Shadow of branches on floor of Black Forest, so much like the network of arteries in the human body
TACE leaftlet 1
TACE leaflet 2
Updated 1 January 2015 re. importance of having a companion with you to make sure that your appointments during TACE run smoothly. There have been reports of patients being left on trolleys in the hospital corridors, the language problem, and patients being overlooked and having to discharge themselves.
Of all the treatments at Hallwang, Trans-arterial chemoembolisation (or TACE) was the one I dreaded the most.
PICC line/central venous line (after removal) with two lumens
Because of a series of high dose IV C infusions, my veins were non-existent or brittle as they hadn’t been flushed with saline after each session of IV C.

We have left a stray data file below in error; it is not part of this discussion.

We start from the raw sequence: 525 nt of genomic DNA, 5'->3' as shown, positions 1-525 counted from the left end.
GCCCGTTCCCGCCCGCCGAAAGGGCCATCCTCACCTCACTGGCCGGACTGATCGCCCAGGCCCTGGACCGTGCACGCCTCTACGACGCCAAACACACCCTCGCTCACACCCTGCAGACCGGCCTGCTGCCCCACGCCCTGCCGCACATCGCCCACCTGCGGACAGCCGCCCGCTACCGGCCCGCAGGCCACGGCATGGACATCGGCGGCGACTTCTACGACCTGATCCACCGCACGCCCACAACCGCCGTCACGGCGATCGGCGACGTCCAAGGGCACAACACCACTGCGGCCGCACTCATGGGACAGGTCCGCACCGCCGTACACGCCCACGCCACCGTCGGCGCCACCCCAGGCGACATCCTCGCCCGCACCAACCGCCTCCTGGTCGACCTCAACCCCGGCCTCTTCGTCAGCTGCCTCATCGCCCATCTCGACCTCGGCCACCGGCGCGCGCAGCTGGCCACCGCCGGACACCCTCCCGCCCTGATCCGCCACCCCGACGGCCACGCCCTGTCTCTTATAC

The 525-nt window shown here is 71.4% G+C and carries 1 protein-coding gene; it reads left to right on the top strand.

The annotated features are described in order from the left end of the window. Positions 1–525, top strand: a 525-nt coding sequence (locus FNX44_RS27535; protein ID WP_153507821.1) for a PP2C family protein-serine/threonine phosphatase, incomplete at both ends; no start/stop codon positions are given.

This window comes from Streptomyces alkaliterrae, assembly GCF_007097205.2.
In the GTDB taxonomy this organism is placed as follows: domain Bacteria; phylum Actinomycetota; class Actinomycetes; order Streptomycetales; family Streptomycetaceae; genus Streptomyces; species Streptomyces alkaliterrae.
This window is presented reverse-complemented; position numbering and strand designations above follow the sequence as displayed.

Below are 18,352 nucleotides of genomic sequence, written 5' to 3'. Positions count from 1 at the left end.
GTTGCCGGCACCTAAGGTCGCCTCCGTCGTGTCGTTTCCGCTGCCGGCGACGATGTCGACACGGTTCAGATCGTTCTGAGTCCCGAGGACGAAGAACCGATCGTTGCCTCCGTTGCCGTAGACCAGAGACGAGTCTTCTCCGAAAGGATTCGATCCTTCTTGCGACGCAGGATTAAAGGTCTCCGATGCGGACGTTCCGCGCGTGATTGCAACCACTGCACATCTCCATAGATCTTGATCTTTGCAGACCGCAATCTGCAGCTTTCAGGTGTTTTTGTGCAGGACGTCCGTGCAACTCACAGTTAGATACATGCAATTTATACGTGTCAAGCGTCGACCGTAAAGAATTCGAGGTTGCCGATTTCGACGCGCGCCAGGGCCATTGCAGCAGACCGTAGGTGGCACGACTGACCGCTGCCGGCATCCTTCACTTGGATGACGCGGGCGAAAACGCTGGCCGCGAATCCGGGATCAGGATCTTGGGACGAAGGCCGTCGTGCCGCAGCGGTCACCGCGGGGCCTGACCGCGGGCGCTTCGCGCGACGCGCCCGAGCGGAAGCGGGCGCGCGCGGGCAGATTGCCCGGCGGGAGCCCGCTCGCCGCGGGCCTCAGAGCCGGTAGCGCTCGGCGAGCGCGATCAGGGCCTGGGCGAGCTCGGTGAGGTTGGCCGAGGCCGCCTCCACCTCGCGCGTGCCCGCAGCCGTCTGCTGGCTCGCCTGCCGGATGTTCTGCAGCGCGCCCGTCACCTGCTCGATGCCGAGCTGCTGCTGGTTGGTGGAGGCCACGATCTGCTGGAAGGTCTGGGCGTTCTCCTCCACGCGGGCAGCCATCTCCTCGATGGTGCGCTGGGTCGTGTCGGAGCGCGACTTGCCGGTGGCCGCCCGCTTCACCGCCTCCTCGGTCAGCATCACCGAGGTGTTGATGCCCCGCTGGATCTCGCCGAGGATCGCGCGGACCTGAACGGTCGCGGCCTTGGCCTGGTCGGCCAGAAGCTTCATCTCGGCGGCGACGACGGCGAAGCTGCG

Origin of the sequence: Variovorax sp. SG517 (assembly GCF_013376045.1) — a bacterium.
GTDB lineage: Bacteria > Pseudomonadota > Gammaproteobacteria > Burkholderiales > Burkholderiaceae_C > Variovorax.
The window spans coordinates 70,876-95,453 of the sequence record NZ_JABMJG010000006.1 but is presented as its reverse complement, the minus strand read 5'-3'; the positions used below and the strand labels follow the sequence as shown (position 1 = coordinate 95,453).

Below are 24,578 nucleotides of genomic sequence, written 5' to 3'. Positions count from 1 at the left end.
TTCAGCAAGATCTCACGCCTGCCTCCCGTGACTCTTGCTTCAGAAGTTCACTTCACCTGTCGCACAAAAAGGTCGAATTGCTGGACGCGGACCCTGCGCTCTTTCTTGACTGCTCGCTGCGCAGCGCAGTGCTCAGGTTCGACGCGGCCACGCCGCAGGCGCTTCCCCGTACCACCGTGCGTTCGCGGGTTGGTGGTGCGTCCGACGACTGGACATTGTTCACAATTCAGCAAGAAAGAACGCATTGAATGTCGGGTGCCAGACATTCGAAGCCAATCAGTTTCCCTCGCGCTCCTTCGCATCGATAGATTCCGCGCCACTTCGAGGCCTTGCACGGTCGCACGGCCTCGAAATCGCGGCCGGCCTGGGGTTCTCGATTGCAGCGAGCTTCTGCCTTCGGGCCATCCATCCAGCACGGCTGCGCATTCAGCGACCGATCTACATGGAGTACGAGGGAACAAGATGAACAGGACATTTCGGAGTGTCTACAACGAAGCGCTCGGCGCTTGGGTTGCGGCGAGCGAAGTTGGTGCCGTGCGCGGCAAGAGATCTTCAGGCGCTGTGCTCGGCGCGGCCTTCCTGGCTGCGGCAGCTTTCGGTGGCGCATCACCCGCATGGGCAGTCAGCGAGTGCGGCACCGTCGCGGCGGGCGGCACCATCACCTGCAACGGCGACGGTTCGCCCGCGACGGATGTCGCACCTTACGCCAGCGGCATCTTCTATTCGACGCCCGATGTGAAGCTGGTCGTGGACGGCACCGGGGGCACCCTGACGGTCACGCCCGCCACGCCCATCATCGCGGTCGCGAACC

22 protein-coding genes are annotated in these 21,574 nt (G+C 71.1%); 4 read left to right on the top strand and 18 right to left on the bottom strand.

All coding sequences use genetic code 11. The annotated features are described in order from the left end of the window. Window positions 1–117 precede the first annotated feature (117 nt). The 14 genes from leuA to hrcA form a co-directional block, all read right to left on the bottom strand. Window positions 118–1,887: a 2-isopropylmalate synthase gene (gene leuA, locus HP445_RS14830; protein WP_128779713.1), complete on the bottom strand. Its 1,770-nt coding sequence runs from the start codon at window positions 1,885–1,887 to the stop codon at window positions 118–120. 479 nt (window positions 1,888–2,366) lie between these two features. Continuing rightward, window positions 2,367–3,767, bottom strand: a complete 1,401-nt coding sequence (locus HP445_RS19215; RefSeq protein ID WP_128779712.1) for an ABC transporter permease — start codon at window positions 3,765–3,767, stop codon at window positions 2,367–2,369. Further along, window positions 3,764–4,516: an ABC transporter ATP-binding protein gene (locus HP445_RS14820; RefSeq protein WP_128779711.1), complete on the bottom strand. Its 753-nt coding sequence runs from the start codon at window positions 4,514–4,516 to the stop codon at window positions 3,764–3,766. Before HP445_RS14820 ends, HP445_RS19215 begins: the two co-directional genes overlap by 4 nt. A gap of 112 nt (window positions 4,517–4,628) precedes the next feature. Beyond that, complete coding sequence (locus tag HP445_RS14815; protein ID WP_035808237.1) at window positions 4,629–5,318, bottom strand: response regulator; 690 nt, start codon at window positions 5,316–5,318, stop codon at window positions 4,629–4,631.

I had one or two faithful and hardworking veins which I trotted out whenever I needed blood tests or infusions. But they were getting tough and bruised. One of them was also in an awkward position, on the underside of the arm, next to the elbow. Getting to it required advance yoga practice.
My experiences with IV C had included 5 attempts to find a vein. So as you can imagine, I wasn’t looking forward to the multiple sharp-and-pointy experiences that awaited me at Hallwang.
A routine examination at a medical check-up offered by the company I work for.
A breast examination by the doctor. The ominous words delivered casually: